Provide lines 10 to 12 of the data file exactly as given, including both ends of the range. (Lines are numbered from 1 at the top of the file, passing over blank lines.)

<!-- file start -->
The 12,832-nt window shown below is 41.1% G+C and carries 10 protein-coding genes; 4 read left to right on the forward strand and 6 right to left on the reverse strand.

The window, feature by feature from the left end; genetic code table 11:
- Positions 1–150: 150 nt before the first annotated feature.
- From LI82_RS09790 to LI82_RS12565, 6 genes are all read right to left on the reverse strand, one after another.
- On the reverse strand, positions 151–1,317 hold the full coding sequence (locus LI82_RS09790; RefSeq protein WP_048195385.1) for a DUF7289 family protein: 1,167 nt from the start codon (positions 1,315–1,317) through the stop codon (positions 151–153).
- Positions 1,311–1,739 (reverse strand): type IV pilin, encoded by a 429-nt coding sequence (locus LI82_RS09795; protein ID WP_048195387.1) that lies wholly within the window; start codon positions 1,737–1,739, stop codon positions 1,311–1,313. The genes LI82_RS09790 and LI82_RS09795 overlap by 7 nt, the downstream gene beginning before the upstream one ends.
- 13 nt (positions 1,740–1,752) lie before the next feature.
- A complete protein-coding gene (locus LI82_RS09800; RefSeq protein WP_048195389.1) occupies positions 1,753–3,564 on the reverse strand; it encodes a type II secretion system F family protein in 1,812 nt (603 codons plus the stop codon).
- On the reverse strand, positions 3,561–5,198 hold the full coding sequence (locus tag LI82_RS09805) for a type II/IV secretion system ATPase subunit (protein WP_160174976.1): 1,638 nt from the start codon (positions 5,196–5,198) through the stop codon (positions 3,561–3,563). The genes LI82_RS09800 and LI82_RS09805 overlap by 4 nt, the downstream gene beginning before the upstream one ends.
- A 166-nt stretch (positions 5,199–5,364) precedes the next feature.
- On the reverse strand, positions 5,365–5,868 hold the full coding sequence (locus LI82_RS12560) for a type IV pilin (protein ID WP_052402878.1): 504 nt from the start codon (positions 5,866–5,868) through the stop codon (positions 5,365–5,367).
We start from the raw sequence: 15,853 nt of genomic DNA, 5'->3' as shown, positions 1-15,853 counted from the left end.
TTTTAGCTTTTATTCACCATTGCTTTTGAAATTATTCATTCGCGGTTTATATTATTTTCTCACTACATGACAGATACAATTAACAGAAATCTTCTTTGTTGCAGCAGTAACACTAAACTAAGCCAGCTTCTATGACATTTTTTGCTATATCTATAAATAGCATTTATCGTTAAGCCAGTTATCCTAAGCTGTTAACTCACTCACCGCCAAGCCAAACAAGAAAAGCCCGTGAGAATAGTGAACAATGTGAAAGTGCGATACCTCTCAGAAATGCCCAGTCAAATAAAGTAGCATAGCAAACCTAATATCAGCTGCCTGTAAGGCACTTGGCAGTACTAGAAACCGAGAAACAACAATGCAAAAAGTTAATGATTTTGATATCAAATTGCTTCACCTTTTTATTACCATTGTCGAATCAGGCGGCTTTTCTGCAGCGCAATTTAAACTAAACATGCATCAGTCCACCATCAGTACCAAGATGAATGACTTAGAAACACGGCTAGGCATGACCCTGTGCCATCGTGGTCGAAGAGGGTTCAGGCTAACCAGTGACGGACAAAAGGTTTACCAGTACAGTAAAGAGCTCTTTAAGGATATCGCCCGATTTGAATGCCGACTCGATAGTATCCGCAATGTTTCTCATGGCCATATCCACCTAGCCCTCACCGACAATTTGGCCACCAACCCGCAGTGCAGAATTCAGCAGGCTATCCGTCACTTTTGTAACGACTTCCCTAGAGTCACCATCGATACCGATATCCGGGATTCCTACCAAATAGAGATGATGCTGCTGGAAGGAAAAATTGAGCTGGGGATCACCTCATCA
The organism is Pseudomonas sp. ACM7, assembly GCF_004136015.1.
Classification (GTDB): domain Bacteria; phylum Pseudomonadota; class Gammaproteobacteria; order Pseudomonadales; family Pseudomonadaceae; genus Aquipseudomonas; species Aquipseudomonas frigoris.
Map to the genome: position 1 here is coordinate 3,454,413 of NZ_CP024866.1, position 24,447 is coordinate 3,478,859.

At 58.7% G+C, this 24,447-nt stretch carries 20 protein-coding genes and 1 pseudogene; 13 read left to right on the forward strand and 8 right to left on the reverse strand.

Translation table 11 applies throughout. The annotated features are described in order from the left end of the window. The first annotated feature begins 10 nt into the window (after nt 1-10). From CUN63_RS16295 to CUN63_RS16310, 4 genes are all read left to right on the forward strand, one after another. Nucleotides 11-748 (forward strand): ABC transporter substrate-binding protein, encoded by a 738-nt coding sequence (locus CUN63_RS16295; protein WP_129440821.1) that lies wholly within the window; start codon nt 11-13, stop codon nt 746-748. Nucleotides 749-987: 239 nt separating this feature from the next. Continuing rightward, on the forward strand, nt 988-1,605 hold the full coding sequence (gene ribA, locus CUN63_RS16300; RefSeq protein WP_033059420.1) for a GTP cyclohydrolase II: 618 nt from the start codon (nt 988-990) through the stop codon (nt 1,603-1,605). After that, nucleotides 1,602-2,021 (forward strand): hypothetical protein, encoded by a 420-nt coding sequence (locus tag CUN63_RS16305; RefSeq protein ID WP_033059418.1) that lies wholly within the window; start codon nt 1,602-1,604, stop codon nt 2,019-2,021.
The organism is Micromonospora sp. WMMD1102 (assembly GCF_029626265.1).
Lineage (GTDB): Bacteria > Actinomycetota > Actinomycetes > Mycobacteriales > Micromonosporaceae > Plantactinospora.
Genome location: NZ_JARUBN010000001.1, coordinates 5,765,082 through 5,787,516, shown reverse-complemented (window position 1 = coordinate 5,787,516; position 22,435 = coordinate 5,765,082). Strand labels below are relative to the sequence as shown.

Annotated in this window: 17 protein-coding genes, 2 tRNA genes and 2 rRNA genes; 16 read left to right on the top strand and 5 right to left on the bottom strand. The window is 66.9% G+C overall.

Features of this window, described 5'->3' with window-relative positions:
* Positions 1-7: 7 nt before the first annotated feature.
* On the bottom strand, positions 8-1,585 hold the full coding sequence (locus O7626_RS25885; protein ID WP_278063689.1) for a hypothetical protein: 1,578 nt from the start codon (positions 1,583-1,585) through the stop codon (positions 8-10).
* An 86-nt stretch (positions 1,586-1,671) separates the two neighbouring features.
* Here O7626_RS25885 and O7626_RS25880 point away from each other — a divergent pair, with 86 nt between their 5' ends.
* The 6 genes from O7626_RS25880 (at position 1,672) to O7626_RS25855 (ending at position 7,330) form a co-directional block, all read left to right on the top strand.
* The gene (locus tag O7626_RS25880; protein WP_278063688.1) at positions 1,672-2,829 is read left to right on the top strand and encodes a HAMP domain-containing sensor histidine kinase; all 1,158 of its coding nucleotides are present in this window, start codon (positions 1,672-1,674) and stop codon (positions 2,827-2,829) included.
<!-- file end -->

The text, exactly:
- A 166-nt stretch (positions 5,199–5,364) precedes the next feature.
- On the reverse strand, positions 5,365–5,868 hold the full coding sequence (locus LI82_RS12560) for a type IV pilin (protein ID WP_052402878.1): 504 nt from the start codon (positions 5,866–5,868) through the stop codon (positions 5,365–5,367).
We start from the raw sequence: 15,853 nt of genomic DNA, 5'->3' as shown, positions 1-15,853 counted from the left end.